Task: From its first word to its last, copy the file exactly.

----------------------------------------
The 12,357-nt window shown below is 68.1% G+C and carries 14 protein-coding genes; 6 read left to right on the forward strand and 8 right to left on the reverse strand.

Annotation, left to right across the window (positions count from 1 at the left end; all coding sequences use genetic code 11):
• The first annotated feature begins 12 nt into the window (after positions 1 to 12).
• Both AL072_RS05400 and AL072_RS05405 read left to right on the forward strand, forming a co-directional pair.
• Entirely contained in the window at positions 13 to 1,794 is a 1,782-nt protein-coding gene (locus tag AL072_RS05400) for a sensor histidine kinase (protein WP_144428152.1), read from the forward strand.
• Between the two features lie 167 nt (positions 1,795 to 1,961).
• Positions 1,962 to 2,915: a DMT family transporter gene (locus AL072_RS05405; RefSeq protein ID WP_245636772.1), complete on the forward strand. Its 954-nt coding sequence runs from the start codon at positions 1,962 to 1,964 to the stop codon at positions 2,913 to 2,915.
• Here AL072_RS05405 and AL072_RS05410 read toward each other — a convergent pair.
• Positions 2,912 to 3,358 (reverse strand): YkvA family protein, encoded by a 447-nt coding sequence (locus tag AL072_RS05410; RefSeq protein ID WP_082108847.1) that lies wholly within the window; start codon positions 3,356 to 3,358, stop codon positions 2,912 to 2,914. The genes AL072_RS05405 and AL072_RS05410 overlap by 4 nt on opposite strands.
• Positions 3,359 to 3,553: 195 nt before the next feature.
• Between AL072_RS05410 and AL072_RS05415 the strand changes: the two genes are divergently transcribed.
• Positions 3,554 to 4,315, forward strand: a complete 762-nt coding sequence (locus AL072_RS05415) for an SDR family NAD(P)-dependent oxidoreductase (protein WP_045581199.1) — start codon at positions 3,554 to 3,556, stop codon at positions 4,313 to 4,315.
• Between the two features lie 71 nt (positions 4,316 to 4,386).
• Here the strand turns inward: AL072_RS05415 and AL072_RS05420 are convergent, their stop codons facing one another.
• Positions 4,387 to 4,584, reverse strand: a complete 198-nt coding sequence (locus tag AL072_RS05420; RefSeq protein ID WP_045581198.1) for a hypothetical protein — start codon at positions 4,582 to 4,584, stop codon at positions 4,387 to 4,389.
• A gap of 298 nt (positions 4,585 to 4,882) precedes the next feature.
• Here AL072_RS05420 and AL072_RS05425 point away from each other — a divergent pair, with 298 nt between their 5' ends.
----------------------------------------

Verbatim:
The 12,357-nt window shown below is 68.1% G+C and carries 14 protein-coding genes; 6 read left to right on the forward strand and 8 right to left on the reverse strand.

Annotation, left to right across the window (positions count from 1 at the left end; all coding sequences use genetic code 11):
• The first annotated feature begins 12 nt into the window (after positions 1 to 12).
• Both AL072_RS05400 and AL072_RS05405 read left to right on the forward strand, forming a co-directional pair.
• Entirely contained in the window at positions 13 to 1,794 is a 1,782-nt protein-coding gene (locus tag AL072_RS05400) for a sensor histidine kinase (protein WP_144428152.1), read from the forward strand.
• Between the two features lie 167 nt (positions 1,795 to 1,961).
• Positions 1,962 to 2,915: a DMT family transporter gene (locus AL072_RS05405; RefSeq protein ID WP_245636772.1), complete on the forward strand. Its 954-nt coding sequence runs from the start codon at positions 1,962 to 1,964 to the stop codon at positions 2,913 to 2,915.
• Here AL072_RS05405 and AL072_RS05410 read toward each other — a convergent pair.
• Positions 2,912 to 3,358 (reverse strand): YkvA family protein, encoded by a 447-nt coding sequence (locus tag AL072_RS05410; RefSeq protein ID WP_082108847.1) that lies wholly within the window; start codon positions 3,356 to 3,358, stop codon positions 2,912 to 2,914. The genes AL072_RS05405 and AL072_RS05410 overlap by 4 nt on opposite strands.
• Positions 3,359 to 3,553: 195 nt before the next feature.
• Between AL072_RS05410 and AL072_RS05415 the strand changes: the two genes are divergently transcribed.
• Positions 3,554 to 4,315, forward strand: a complete 762-nt coding sequence (locus AL072_RS05415) for an SDR family NAD(P)-dependent oxidoreductase (protein WP_045581199.1) — start codon at positions 3,554 to 3,556, stop codon at positions 4,313 to 4,315.
• Between the two features lie 71 nt (positions 4,316 to 4,386).
• Here the strand turns inward: AL072_RS05415 and AL072_RS05420 are convergent, their stop codons facing one another.
• Positions 4,387 to 4,584, reverse strand: a complete 198-nt coding sequence (locus tag AL072_RS05420; RefSeq protein ID WP_045581198.1) for a hypothetical protein — start codon at positions 4,582 to 4,584, stop codon at positions 4,387 to 4,389.
• A gap of 298 nt (positions 4,585 to 4,882) precedes the next feature.
• Here AL072_RS05420 and AL072_RS05425 point away from each other — a divergent pair, with 298 nt between their 5' ends.